There is an interesting briefing on ideablogs that I recommend people download and read. The idea is intriguing – a quote from the paper:
“An ideablog is a social networking application used to stimulate, capture, promote and enrich ideas online via a blog-style user interface.
“Ideablogs support online communities of interest that are focused on stimulating and capturing ideas. They use social networking concepts to support the sharing and development of ideas. Ideablogs offer more specialized functionality than an ordinary blog but less than a traditional idea management application.” Source: ideablogs by Stewart McKie.
According to the author, Stewart McKie, ideablogs overlap with Idea Management in some low end tools. There is a good review of ideablogs that are currently available, and a discussion on their pros and cons. It is definitely a good value read at $10 a download, especially with 100+ pages of insight, research and commentary.
As for the concept itself, I have reservations. In most organizations, ideas are the least of anyone’s concerns. The old truism that ideas are a dime a dozen is absolutely true. Idea generation is easy. Doing something with the ideas that drive value: that is hard.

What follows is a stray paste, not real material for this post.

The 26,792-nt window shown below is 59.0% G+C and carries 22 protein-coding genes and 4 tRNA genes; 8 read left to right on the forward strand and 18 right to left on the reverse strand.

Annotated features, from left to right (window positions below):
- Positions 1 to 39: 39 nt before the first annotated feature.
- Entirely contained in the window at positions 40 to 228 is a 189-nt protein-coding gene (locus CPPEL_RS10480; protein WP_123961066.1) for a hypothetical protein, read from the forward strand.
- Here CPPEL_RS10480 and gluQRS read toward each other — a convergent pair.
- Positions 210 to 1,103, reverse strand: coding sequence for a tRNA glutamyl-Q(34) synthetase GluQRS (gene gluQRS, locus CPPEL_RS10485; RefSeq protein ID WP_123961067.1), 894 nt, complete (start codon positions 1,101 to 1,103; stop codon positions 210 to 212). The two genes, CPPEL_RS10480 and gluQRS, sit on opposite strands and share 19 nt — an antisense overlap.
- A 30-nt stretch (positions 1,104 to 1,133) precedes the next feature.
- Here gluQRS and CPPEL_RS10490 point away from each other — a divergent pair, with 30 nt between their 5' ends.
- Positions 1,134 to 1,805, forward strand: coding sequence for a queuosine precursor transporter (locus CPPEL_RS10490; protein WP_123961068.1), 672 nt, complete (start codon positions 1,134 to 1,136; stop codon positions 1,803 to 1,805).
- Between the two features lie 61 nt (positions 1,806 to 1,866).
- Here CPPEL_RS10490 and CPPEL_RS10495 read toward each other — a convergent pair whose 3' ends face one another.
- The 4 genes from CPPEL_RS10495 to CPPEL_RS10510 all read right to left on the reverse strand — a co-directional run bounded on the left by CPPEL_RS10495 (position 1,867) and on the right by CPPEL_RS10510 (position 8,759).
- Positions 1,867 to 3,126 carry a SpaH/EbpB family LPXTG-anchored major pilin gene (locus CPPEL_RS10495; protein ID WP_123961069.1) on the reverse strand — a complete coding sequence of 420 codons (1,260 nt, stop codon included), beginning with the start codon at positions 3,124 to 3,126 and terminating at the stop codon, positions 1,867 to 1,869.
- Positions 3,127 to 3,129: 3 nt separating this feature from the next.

I can accept that there is a superficially compelling logic that would drive people to try these things out. We have probably all started a blog at some time, considered adding to a wiki, maybe even submitted to a discussion board at some time in the last ten years. However, whilst the tools may be new, the fundamental challenges remain. Who cares about what you are writing? Who is going to look? What are they supposed to do with the information? What will happen in four weeks when you get bored and forgot that you started? And, and, and.
The reason why enterprise idea management has taken hold and delivered value, is that there is a lot more to this issue – and to the deliverables from Imaginatik – than straight technology. Companies form a complex dynamic social system, and Idea Management tools layered into it right are able to thrive over years and across disciplines. Do it badly, and you have four months to get out of there. The odds of doing it badly, without the right form of help, are sadly ‘high’, to put it mildly.
Still, I welcome ideas from all sources, and greatly appreciate Stewart for making me aware of this paper and his blog. I look forward to writing more.